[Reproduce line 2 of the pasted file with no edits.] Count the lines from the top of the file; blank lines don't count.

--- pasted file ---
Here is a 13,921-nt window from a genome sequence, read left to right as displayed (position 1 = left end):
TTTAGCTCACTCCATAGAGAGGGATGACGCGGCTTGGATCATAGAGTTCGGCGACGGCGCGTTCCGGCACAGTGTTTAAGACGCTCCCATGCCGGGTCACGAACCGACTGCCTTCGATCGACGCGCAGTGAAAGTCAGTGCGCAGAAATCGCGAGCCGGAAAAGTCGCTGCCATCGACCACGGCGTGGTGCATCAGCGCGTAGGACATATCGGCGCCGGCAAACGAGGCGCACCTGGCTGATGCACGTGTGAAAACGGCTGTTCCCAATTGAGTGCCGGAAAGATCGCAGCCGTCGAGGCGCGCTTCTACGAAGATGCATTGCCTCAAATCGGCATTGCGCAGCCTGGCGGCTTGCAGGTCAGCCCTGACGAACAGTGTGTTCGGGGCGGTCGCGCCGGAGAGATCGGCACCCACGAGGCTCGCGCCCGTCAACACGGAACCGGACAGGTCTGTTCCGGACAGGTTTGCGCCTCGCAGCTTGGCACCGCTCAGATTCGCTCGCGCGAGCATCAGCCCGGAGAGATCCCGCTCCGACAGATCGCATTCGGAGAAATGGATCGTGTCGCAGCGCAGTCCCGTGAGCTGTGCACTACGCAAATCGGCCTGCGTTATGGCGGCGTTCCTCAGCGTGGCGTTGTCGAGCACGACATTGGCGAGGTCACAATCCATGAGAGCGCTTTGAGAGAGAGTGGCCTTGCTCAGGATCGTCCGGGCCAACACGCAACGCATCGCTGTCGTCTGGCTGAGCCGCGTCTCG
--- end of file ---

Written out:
TTTAGCTCACTCCATAGAGAGGGATGACGCGGCTTGGATCATAGAGTTCGGCGACGGCGCGTTCCGGCACAGTGTTTAAGACGCTCCCATGCCGGGTCACGAACCGACTGCCTTCGATCGACGCGCAGTGAAAGTCAGTGCGCAGAAATCGCGAGCCGGAAAAGTCGCTGCCATCGACCACGGCGTGGTGCATCAGCGCGTAGGACATATCGGCGCCGGCAAACGAGGCGCACCTGGCTGATGCACGTGTGAAAACGGCTGTTCCCAATTGAGTGCCGGAAAGATCGCAGCCGTCGAGGCGCGCTTCTACGAAGATGCATTGCCTCAAATCGGCATTGCGCAGCCTGGCGGCTTGCAGGTCAGCCCTGACGAACAGTGTGTTCGGGGCGGTCGCGCCGGAGAGATCGGCACCCACGAGGCTCGCGCCCGTCAACACGGAACCGGACAGGTCTGTTCCGGACAGGTTTGCGCCTCGCAGCTTGGCACCGCTCAGATTCGCTCGCGCGAGCATCAGCCCGGAGAGATCCCGCTCCGACAGATCGCATTCGGAGAAATGGATCGTGTCGCAGCGCAGTCCCGTGAGCTGTGCACTACGCAAATCGGCCTGCGTTATGGCGGCGTTCCTCAGCGTGGCGTTGTCGAGCACGACATTGGCGAGGTCACAATCCATGAGAGCGCTTTGAGAGAGAGTGGCCTTGCTCAGGATCGTCCGGGCCAACACGCAACGCATCGCTGTCGTCTGGCTGAGCCGCGTCTCG